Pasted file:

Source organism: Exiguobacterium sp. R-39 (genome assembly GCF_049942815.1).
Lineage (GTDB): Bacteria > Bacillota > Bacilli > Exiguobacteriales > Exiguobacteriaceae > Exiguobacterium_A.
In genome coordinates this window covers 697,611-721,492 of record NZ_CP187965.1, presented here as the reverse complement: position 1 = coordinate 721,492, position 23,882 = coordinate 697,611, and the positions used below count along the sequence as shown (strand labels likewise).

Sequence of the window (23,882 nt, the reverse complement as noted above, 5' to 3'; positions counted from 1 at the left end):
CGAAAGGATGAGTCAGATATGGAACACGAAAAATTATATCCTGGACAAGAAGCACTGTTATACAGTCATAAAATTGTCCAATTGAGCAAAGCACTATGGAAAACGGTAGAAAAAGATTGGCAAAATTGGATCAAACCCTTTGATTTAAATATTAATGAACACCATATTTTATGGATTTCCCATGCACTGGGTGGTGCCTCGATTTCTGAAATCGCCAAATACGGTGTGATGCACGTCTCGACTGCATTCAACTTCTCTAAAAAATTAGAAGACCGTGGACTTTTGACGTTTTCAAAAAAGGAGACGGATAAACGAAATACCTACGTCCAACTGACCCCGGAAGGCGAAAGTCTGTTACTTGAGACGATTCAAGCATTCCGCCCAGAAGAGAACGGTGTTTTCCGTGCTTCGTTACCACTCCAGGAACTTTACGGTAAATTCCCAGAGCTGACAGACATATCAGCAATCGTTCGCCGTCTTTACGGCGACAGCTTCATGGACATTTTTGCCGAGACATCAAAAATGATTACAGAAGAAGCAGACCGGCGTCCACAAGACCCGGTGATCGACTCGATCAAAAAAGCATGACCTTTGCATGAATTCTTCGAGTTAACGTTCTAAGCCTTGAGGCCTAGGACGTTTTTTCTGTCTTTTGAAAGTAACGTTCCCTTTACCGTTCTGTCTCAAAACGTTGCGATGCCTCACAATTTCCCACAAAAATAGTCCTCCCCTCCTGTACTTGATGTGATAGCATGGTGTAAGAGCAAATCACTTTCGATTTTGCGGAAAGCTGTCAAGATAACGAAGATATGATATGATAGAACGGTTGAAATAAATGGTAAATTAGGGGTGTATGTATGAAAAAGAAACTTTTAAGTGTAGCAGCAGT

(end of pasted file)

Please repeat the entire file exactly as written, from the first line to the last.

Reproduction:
Source organism: Exiguobacterium sp. R-39 (genome assembly GCF_049942815.1).
Lineage (GTDB): Bacteria > Bacillota > Bacilli > Exiguobacteriales > Exiguobacteriaceae > Exiguobacterium_A.
In genome coordinates this window covers 697,611-721,492 of record NZ_CP187965.1, presented here as the reverse complement: position 1 = coordinate 721,492, position 23,882 = coordinate 697,611, and the positions used below count along the sequence as shown (strand labels likewise).

Sequence of the window (23,882 nt, the reverse complement as noted above, 5' to 3'; positions counted from 1 at the left end):
CGAAAGGATGAGTCAGATATGGAACACGAAAAATTATATCCTGGACAAGAAGCACTGTTATACAGTCATAAAATTGTCCAATTGAGCAAAGCACTATGGAAAACGGTAGAAAAAGATTGGCAAAATTGGATCAAACCCTTTGATTTAAATATTAATGAACACCATATTTTATGGATTTCCCATGCACTGGGTGGTGCCTCGATTTCTGAAATCGCCAAATACGGTGTGATGCACGTCTCGACTGCATTCAACTTCTCTAAAAAATTAGAAGACCGTGGACTTTTGACGTTTTCAAAAAAGGAGACGGATAAACGAAATACCTACGTCCAACTGACCCCGGAAGGCGAAAGTCTGTTACTTGAGACGATTCAAGCATTCCGCCCAGAAGAGAACGGTGTTTTCCGTGCTTCGTTACCACTCCAGGAACTTTACGGTAAATTCCCAGAGCTGACAGACATATCAGCAATCGTTCGCCGTCTTTACGGCGACAGCTTCATGGACATTTTTGCCGAGACATCAAAAATGATTACAGAAGAAGCAGACCGGCGTCCACAAGACCCGGTGATCGACTCGATCAAAAAAGCATGACCTTTGCATGAATTCTTCGAGTTAACGTTCTAAGCCTTGAGGCCTAGGACGTTTTTTCTGTCTTTTGAAAGTAACGTTCCCTTTACCGTTCTGTCTCAAAACGTTGCGATGCCTCACAATTTCCCACAAAAATAGTCCTCCCCTCCTGTACTTGATGTGATAGCATGGTGTAAGAGCAAATCACTTTCGATTTTGCGGAAAGCTGTCAAGATAACGAAGATATGATATGATAGAACGGTTGAAATAAATGGTAAATTAGGGGTGTATGTATGAAAAAGAAACTTTTAAGTGTAGCAGCAGT